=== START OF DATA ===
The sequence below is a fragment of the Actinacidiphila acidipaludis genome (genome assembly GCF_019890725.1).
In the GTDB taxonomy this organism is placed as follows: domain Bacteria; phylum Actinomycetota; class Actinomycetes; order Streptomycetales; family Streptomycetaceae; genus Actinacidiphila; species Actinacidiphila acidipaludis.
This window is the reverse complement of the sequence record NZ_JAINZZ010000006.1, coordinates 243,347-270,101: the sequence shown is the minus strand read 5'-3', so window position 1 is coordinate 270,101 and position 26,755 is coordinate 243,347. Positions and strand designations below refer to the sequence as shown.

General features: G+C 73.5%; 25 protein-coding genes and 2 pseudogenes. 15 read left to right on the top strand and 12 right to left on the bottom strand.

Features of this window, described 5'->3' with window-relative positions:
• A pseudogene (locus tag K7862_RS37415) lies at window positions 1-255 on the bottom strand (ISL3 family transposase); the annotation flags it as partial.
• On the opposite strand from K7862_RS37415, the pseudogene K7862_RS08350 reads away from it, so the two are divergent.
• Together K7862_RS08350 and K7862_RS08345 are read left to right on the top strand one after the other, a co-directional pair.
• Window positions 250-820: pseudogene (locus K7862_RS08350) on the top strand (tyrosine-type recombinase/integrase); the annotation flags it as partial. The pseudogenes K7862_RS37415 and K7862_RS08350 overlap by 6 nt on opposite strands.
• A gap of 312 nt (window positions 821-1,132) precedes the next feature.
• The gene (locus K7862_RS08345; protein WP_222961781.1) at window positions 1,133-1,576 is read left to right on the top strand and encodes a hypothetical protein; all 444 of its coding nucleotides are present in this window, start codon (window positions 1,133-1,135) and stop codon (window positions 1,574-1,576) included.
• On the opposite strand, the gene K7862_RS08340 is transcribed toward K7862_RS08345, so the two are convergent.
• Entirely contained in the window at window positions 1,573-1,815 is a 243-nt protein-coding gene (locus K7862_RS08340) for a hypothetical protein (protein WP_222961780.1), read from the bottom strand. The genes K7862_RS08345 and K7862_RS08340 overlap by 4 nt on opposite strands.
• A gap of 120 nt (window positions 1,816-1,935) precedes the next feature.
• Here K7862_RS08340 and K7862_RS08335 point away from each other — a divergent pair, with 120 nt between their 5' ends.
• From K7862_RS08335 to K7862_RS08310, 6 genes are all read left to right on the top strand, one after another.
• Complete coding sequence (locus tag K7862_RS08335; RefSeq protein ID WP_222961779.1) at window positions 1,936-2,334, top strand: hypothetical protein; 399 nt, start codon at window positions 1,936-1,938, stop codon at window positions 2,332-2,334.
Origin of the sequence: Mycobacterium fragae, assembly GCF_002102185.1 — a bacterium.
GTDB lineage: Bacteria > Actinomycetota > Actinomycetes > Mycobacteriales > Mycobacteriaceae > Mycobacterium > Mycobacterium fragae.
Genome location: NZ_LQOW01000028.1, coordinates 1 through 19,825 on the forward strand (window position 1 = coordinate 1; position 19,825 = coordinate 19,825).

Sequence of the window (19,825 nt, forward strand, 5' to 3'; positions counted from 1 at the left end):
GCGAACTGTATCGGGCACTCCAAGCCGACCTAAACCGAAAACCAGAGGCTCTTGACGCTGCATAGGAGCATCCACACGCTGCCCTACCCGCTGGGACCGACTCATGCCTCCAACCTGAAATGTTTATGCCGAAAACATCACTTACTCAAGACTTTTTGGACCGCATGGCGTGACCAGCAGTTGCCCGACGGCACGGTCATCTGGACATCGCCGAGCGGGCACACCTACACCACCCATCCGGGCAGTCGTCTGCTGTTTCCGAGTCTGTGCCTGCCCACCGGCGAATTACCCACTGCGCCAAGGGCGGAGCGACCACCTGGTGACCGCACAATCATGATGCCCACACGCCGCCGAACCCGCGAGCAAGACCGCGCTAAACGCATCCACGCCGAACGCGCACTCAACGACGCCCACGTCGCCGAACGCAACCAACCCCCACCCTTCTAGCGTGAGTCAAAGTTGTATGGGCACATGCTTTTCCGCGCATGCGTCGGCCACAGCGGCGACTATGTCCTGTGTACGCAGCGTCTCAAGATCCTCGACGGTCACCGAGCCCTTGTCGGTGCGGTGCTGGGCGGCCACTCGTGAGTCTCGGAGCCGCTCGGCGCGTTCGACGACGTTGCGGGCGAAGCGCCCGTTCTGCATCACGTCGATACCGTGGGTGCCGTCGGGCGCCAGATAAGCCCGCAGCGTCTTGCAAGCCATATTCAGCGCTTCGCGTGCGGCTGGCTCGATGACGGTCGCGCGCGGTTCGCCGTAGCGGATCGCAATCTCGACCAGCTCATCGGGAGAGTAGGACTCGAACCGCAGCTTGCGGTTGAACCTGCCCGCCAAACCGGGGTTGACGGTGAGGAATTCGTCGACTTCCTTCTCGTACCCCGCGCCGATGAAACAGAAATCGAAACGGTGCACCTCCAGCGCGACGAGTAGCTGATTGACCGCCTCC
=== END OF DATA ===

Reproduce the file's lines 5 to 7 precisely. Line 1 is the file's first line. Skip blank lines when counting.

Features of this window, described 5'->3' with window-relative positions:
• A pseudogene (locus tag K7862_RS37415) lies at window positions 1-255 on the bottom strand (ISL3 family transposase); the annotation flags it as partial.
• On the opposite strand from K7862_RS37415, the pseudogene K7862_RS08350 reads away from it, so the two are divergent.